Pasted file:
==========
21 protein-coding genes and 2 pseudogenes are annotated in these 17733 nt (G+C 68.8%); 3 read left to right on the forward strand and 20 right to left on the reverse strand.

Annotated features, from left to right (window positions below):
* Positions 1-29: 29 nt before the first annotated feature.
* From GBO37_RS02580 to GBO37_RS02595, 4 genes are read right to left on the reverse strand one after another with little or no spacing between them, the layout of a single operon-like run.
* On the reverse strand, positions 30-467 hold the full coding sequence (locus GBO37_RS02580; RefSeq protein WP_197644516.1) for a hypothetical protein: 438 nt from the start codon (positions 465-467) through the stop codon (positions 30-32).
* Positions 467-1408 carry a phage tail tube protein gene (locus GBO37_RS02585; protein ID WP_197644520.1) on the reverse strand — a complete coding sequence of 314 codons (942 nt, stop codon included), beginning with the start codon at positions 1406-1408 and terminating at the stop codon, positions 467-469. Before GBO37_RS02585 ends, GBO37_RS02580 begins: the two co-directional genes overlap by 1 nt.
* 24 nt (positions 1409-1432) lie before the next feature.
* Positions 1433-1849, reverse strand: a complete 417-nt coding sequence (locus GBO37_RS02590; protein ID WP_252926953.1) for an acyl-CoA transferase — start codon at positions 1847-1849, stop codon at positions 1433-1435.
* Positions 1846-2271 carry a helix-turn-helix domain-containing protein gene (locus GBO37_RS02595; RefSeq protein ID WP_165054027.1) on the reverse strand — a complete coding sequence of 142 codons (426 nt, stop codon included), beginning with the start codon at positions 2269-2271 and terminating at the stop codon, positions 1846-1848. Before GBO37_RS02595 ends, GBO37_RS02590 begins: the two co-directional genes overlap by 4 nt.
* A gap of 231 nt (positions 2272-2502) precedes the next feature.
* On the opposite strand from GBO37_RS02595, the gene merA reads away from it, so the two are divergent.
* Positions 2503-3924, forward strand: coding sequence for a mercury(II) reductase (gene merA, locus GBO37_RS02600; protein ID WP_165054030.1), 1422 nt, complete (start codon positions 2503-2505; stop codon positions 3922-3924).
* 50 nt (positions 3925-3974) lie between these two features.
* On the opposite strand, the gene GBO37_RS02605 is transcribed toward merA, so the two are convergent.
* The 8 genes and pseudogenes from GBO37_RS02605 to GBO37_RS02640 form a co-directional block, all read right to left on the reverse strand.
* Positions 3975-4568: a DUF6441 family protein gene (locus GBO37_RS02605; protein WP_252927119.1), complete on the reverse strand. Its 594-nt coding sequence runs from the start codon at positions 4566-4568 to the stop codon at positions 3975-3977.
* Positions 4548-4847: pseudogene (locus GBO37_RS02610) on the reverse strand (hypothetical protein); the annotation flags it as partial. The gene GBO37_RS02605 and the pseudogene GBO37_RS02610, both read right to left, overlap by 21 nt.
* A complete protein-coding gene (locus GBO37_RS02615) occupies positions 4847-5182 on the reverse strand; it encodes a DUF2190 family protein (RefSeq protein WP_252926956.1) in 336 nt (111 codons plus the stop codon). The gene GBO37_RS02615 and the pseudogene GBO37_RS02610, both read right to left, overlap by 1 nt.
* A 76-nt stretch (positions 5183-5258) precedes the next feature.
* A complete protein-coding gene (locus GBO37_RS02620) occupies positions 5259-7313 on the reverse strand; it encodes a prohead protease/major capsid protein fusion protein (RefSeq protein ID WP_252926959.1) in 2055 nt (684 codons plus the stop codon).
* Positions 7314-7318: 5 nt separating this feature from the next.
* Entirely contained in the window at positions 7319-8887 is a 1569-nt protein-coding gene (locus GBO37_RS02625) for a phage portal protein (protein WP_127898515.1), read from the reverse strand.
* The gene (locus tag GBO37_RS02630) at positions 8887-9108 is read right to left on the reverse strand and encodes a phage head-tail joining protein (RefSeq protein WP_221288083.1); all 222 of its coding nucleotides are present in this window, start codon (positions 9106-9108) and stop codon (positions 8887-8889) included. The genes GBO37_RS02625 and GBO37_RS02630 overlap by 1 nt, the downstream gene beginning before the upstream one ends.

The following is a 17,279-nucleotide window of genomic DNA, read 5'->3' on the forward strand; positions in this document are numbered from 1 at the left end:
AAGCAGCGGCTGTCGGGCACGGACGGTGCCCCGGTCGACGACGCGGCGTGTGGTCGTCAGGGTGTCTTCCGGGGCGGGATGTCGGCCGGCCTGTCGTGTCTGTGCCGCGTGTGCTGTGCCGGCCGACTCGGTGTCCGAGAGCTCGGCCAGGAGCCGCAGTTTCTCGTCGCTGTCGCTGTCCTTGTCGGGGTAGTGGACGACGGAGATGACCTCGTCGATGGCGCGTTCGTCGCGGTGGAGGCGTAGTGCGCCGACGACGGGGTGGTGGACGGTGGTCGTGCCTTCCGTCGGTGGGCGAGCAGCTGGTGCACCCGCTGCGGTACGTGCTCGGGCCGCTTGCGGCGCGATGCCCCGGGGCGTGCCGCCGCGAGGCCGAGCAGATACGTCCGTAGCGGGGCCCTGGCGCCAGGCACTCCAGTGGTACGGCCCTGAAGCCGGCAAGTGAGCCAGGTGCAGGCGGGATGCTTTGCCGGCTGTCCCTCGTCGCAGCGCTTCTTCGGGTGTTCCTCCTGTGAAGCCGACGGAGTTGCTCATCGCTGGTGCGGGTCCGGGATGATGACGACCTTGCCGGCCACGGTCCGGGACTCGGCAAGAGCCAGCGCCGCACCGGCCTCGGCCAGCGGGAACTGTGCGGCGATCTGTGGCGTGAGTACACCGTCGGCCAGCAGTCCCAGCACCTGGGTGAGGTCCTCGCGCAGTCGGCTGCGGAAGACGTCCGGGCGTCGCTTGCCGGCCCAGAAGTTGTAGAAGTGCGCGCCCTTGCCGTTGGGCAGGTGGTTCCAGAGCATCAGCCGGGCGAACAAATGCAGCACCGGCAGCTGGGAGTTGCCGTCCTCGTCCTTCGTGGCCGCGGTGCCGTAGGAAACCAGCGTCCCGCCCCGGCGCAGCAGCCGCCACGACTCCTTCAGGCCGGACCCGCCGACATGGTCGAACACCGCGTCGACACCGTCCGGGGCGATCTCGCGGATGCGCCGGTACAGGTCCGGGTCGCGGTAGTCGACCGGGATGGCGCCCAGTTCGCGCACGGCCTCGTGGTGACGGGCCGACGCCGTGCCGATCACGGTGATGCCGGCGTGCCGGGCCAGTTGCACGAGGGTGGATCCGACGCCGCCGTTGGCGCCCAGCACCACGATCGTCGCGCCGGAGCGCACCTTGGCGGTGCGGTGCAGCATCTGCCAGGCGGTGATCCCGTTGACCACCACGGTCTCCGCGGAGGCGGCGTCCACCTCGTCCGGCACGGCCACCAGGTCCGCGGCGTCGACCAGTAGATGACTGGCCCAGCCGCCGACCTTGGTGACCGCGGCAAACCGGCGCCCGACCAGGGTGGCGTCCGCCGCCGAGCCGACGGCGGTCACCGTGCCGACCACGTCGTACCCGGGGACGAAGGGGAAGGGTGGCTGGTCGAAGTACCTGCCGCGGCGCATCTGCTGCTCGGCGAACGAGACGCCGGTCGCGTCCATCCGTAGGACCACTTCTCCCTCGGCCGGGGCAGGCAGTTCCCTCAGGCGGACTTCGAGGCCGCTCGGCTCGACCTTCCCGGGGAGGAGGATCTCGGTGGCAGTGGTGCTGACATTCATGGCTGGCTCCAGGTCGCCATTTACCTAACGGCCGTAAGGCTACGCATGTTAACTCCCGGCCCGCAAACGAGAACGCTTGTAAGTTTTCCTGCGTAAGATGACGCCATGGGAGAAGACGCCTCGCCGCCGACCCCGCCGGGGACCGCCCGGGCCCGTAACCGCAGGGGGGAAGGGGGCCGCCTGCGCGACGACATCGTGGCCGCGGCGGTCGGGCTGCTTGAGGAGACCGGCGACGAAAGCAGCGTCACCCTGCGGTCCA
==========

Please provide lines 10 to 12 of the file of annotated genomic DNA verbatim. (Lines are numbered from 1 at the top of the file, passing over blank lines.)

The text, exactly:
* A gap of 231 nt (positions 2272-2502) precedes the next feature.
* On the opposite strand from GBO37_RS02595, the gene merA reads away from it, so the two are divergent.
* Positions 2503-3924, forward strand: coding sequence for a mercury(II) reductase (gene merA, locus GBO37_RS02600; protein ID WP_165054030.1), 1422 nt, complete (start codon positions 2503-2505; stop codon positions 3922-3924).